Death Nail For Air Zimbabwe As Rival Airline Targets Its Prime Route

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By Alois Vinga

MORE trouble is brewing for Air Zimbabwe (AirZim) following a recent announcement to add another jet to its fleet by rival competitor, Fast Jet Zimbabwe Limited which will start servicing the lucrative Harare-Bulawayo route.

This is the last profitable route the national airline has been plying with a virtual monopoly over the past few years.

The development comes amid allegations that the private airliner is embroiled in underhand dealings implicating senior officials from the Transport Ministry, the Civil Aviation Authority (CAAZ) in a bid to starve Air Zimbabwe out of business.

In a statement Monday, Fastjet said: “We are pleased to be adding another Embraer ERJ145 aircraft to our Zimbabwe-based fleet. As we continue to contribute towards the growth of the Zimbabwean economy and tourism industry this aircraft type is popular with our customers on destinations across our network.”

“The additional aircraft will expand Fastjet’s capabilities and open up new market opportunities, something we remain committed to as we emerge. The 50-seater aircraft was introduced into commercial service on the Harare – Bulawayo route last Friday,” the company said.

The ERJ145 offers capabilities that are compatible with the Zimbabwean and South African regional market needs and offers a comfortable cabin environment with generous legroom seating and excellent operational performance.

Market watchers believe that the penetration of local routes by Fastjet will only disadvantage the national which currently operates large and costly wide-bodied Boeing planes.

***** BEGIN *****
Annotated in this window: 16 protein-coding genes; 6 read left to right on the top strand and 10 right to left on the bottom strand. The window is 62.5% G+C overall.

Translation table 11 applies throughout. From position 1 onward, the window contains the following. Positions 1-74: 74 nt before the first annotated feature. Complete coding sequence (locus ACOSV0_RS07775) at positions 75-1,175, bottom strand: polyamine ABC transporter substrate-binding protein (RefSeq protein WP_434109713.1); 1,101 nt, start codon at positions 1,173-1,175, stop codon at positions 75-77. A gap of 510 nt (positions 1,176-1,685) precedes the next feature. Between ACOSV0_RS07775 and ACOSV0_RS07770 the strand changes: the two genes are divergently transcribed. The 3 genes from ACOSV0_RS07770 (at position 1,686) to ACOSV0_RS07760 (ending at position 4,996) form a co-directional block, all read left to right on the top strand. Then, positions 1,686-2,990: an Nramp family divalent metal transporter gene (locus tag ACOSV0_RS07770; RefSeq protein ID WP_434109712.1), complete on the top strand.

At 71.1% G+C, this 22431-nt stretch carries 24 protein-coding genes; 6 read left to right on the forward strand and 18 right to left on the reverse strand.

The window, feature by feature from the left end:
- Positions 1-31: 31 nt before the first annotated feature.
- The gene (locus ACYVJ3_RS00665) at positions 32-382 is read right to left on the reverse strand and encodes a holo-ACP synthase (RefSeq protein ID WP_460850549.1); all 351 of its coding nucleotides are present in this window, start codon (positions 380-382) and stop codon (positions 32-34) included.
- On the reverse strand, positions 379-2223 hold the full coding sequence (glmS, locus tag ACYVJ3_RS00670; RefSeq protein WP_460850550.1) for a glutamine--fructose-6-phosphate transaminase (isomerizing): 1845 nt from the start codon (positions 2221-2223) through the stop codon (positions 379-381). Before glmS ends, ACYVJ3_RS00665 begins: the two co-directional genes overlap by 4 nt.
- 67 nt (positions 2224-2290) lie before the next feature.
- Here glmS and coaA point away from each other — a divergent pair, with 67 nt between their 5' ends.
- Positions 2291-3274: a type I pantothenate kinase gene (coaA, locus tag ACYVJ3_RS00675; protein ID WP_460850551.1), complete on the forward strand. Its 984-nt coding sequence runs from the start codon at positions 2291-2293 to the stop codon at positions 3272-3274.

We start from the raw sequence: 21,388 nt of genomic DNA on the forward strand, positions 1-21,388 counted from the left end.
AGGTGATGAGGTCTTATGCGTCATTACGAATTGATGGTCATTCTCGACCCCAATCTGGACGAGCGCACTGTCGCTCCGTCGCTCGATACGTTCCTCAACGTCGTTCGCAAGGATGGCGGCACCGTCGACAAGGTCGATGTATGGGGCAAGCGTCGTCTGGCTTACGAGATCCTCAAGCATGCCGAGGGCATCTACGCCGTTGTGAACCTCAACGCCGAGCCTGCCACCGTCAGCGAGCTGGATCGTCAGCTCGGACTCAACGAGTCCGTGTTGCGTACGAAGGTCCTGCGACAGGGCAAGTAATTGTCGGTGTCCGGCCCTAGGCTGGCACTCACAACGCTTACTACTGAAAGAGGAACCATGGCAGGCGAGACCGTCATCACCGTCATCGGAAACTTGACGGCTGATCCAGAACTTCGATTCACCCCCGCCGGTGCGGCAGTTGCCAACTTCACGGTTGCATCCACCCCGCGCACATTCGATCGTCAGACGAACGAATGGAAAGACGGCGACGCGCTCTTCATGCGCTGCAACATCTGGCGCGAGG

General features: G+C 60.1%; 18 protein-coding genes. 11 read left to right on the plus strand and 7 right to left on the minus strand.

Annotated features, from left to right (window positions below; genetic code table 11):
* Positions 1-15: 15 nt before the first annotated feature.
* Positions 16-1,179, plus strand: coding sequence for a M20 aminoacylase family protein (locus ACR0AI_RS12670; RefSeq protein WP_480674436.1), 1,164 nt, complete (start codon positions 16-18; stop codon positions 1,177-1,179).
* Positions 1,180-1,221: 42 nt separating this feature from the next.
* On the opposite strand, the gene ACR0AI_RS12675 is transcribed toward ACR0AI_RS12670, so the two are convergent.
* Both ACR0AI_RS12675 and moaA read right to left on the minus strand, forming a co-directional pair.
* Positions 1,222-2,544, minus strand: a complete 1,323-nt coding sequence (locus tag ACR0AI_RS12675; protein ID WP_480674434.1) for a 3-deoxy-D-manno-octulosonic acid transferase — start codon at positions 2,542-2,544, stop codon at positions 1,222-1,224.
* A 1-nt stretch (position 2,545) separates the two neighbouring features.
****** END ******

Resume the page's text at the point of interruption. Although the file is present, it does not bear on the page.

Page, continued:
Analysts said this implies that Fastjet flights will be cheaper and more affordable than AirZim’s.

As prevously reported by, axed AirZim administrator, Reggie Saruchera allegedly worked with ministry of Transport and Civil Aviation Authority (CAAZ) officials to promote the interests the competing private entity, at AirZim’s expense.

It is said CAAZ, in conjunction with ministry officials, blocked AirZim from hiring Kenyan captains to train its pilots on how to operate two Brazil-made Embraer jets which were acquired in 2018.

In return, CAAZ was supposed to authorise Fastjet to ply the routes that had been marketed by AirZim, a move which sources said could have been the final nail in the national carrier’s coffin.

But after the deal failed, sources said, Fastjet angrily pulled out its trainers, leaving AirZim stranded.

A source close to developments said it was CAAZ which recommended that Fastjet was better placed to train the AirZim pilots.

Although it currently owns two Embraer jets, AirZim’s captains are not skilled to operate them.

However, Fastjet maintains its relationship with CAAZ was professional.